Of course, the English speaking media is too happy to oblige Brinda Karat and come down hard on gurus with all kind of accusations, ranging from superstition to conman ship. There is of course a strong communist streak in most Indian newspapers, whether it is Frontline’s and the Hindu’s open allegiance to Communist China, or Brinda Karat being the sister of Prannoy Roy’s wife (not many people know that). Before Ramdev, they condemned the Shankacharya, before him Osho, before him Dhirendra Brahmachari. You can even go back to Sri Aurobindo, who was accused in the early 1900’s by the moderate Congress-controlled press to be a ‘fanatic’, when he was only demanding total independence from the British, long before Gandhi took it up. Accusation against Hinduism of superstition, brainwashing, ritualistic ignorance, date back from British missionaries and have been taken up today by communists. Yet, Hinduism, at least the Hinduism which goes beyond the rituals and becomes universal spirituality, has nothing to do with superstition and conman ship: it is all about science, knowledge and light. Look at pranayama, a science that has known for thousands of years how to harness breath and use it for controlling the mind, for a better, more healthy, more spititualized life. If you read Osho’s books today, you find a lot of solid common sense and wisdom. Sai Baba cannot have millions of disciples from the most humble to the presidents of India, without ‘something’ which is beyond superstition. So it goes for Amrita Anandmai, Sri Sri Ravi Shankar, Ramdev, or Guruma of Ganeshpuri.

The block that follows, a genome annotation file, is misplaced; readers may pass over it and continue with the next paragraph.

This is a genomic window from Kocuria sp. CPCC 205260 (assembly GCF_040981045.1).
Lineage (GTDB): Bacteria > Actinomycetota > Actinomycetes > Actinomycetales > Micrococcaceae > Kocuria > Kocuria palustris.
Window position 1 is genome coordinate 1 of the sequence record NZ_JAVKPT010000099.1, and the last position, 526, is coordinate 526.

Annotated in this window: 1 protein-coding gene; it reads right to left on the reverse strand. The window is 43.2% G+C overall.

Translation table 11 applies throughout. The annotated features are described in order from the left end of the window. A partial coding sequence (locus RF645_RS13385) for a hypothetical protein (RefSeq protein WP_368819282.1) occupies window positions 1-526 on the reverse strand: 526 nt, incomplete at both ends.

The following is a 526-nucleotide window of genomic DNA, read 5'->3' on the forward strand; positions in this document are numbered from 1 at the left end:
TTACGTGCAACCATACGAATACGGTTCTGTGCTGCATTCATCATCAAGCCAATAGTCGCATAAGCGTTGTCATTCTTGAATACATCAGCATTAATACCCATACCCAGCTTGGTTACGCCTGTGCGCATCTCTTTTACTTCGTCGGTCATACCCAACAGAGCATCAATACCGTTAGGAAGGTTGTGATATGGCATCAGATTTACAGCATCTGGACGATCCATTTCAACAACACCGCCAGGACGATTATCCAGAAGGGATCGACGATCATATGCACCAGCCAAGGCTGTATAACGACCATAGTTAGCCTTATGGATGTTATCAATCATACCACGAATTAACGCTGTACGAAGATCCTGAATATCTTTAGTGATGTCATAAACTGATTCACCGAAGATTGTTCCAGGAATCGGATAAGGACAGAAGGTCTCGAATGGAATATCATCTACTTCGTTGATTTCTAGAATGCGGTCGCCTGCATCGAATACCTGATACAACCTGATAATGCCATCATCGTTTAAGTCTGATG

And why should Brinda Karat target Ayurveda, the most ancient medical system in the world still in practice, the first medecine to realize 3000 years ago that plants and minerals offer the best cure, that many illnesses have a psychosomatic origin, the first to practice plastic surgery on patients? In India today, every third shop is an allopathic medical shop, whose profits go to western multinationals (hello Mrs Karad!) at a time when ayurvedic medicine is becoming increasingly popular in western countries, disillusioned by antibiotics and other heavy-handed medicines.